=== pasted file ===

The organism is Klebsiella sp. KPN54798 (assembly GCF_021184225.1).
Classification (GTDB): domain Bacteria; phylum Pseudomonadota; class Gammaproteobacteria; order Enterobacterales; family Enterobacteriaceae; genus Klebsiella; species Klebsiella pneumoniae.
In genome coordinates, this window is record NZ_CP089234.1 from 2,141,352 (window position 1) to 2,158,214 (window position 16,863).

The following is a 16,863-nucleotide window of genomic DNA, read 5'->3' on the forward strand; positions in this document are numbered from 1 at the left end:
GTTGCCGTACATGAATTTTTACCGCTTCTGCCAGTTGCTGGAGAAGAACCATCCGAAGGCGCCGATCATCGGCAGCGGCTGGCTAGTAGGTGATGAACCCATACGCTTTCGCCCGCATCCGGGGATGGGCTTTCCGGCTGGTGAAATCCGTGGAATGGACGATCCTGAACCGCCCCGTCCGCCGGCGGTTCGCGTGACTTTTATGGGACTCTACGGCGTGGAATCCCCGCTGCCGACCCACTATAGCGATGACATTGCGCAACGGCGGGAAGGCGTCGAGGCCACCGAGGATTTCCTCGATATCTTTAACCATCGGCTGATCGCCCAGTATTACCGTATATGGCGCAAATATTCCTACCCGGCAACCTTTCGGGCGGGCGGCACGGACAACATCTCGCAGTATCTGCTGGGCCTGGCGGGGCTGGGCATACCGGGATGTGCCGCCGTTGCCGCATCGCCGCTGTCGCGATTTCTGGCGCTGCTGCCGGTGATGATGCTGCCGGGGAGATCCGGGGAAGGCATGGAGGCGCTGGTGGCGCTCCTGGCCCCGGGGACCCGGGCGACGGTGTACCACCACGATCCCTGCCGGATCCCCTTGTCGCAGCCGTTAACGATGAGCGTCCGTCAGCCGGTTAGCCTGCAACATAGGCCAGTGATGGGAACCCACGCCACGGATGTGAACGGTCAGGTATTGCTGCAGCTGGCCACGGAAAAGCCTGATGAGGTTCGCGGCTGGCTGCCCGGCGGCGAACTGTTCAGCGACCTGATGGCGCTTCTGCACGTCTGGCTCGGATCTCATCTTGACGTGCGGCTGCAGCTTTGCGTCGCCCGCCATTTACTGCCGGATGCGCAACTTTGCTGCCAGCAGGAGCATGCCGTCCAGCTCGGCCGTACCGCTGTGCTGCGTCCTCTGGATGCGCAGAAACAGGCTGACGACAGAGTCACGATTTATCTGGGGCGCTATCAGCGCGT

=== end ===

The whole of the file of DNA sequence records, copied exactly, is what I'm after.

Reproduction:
The organism is Klebsiella sp. KPN54798 (assembly GCF_021184225.1).
Classification (GTDB): domain Bacteria; phylum Pseudomonadota; class Gammaproteobacteria; order Enterobacterales; family Enterobacteriaceae; genus Klebsiella; species Klebsiella pneumoniae.
In genome coordinates, this window is record NZ_CP089234.1 from 2,141,352 (window position 1) to 2,158,214 (window position 16,863).

The following is a 16,863-nucleotide window of genomic DNA, read 5'->3' on the forward strand; positions in this document are numbered from 1 at the left end:
GTTGCCGTACATGAATTTTTACCGCTTCTGCCAGTTGCTGGAGAAGAACCATCCGAAGGCGCCGATCATCGGCAGCGGCTGGCTAGTAGGTGATGAACCCATACGCTTTCGCCCGCATCCGGGGATGGGCTTTCCGGCTGGTGAAATCCGTGGAATGGACGATCCTGAACCGCCCCGTCCGCCGGCGGTTCGCGTGACTTTTATGGGACTCTACGGCGTGGAATCCCCGCTGCCGACCCACTATAGCGATGACATTGCGCAACGGCGGGAAGGCGTCGAGGCCACCGAGGATTTCCTCGATATCTTTAACCATCGGCTGATCGCCCAGTATTACCGTATATGGCGCAAATATTCCTACCCGGCAACCTTTCGGGCGGGCGGCACGGACAACATCTCGCAGTATCTGCTGGGCCTGGCGGGGCTGGGCATACCGGGATGTGCCGCCGTTGCCGCATCGCCGCTGTCGCGATTTCTGGCGCTGCTGCCGGTGATGATGCTGCCGGGGAGATCCGGGGAAGGCATGGAGGCGCTGGTGGCGCTCCTGGCCCCGGGGACCCGGGCGACGGTGTACCACCACGATCCCTGCCGGATCCCCTTGTCGCAGCCGTTAACGATGAGCGTCCGTCAGCCGGTTAGCCTGCAACATAGGCCAGTGATGGGAACCCACGCCACGGATGTGAACGGTCAGGTATTGCTGCAGCTGGCCACGGAAAAGCCTGATGAGGTTCGCGGCTGGCTGCCCGGCGGCGAACTGTTCAGCGACCTGATGGCGCTTCTGCACGTCTGGCTCGGATCTCATCTTGACGTGCGGCTGCAGCTTTGCGTCGCCCGCCATTTACTGCCGGATGCGCAACTTTGCTGCCAGCAGGAGCATGCCGTCCAGCTCGGCCGTACCGCTGTGCTGCGTCCTCTGGATGCGCAGAAACAGGCTGACGACAGAGTCACGATTTATCTGGGGCGCTATCAGCGCGT